Location and History

The remains of this Armenian church stand isolated in open fields about 10km southwest of Kars, and a couple of hundred metres north of the main Kars to Erzurum highway.

There are now no other buildings around the church, but the excavations of treasure hunters reveal that there was once a settlement here. There was at least one other substantial building on the site: their excavations have uncovered several large fragments of rubble concrete about 25 metres west of the church - locals talk of finding a container full of old coins there.

Nothing is known about the history of Kümbet Kilise, except that it was said to have been in ruins by the 1830s. The drum and dome is missing, along with most of the external facing stone and large sections of the lower walls. The surrounding land is now over a metre higher than the original ground level of the church.

The church known as Kümbet Kilise, west facade
- click for a larger photo

The church viewed from the northwest

The entrance on the west facade

A large gap in the south facade

Fragment of the exterior cornice

Design Analysis

The lack of corner chapels, together with the relatively large window openings, suggests an early date for this church - perhaps the 7th century. The plan is also similar to the Kars cathedral, which dates from the 940s. However, the key element in dating this church is the design of its entrance. It has a massive rectangular frame with a lintel whose ends intersect with the jambs at 45 degrees. This design of doorway, which was particularly popular in Ani, is not found in Armenian churches earlier than the 11th century.

Kümbet Kilise was probably built during the early decades of the 11th century, with the architect consciously looking back at earlier designs, refining them, and adding contemporary motifs. In this aspect, the church bears comparison to the Church of King Gagik in Ani.

Kümbet Kilise is a centrally planned domed tetraconch. Although superficially like the Kars cathedral, Kümbet Kilise is smaller in size, more regular in shape, more elaborate in its details, and has a more visually cohesive and unified interior space.

The design of the church is based around a central square bay that was once covered with a dome on a drum. Projecting from the middle of each side of this square are short vaulted arms that each end in apses. There are large windows in each apse. There are also smaller windows in the south wall of the south-east and south-west corners and the north wall of the northeast and northwest corners. The only entrance to the church is through the western apse. Thierry speculates that there may have been a secondary entrance in the east wall of the northeast corner: there is a large gap in the wall at this location. However, the fragments of sculptured stone in the interior wall above this gap suggest that it was actually a niche.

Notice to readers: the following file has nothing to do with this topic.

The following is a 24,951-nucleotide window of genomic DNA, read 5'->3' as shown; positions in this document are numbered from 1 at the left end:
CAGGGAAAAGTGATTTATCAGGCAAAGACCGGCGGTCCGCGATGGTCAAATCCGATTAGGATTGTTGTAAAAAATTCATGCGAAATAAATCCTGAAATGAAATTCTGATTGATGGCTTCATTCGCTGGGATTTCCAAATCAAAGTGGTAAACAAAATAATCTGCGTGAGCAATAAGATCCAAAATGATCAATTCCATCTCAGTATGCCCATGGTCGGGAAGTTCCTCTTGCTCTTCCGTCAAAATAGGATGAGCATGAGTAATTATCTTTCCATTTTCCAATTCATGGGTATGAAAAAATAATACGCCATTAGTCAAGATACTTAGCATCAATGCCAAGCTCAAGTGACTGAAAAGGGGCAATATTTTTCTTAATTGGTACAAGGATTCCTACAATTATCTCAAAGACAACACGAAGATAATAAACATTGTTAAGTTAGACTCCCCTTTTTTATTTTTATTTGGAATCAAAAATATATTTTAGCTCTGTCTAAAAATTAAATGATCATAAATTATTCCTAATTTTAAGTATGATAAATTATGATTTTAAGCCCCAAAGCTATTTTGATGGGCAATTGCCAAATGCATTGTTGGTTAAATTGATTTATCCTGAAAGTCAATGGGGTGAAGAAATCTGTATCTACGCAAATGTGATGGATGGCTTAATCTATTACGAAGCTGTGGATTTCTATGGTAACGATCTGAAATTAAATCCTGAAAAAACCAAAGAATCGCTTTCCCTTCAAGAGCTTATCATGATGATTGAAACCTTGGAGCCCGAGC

Above each corner of the square bay is a squinch, in the centre of which is a piece of figurative sculpture. Two of the squinches have low relief sculpture: in the northeast corner is an eagle with outstretched wings, in the southeast corner is the head of a man.

Inside, looking east, showing the arrangment of the squinches and apses - click for a larger photo

The east apse and southeast corner
- click for a larger photo

The entrance through the west apse

The squinch over the southeast corner

The carving with a man's head

The carving depicting a (?) bull

The carving depicting a (?) lion

The other two squinches have sculpture in high relief that projects out a considerable distance. They are too worn to be accurately identified but probably depict a lion and a bull. The sculpture in the squinches thus represents the symbols of the four Evangelists. The relief of the eagle was either pulled off, or fell off, during the 1990s.

There are engaged columns at the junctions between the apses and the central square. At the top of each column is a bulbous capital, above which is an impost block bearing a palmette motif. Above the impost block is short entablature with a heavily moulded cornice. There is a small, leaf-like, motif carved on the apse side of each cornice.

The now lost relief-carving depicting an eagle

The engaged column, capital, and
entablature to the right of the east apse
- click for a larger photo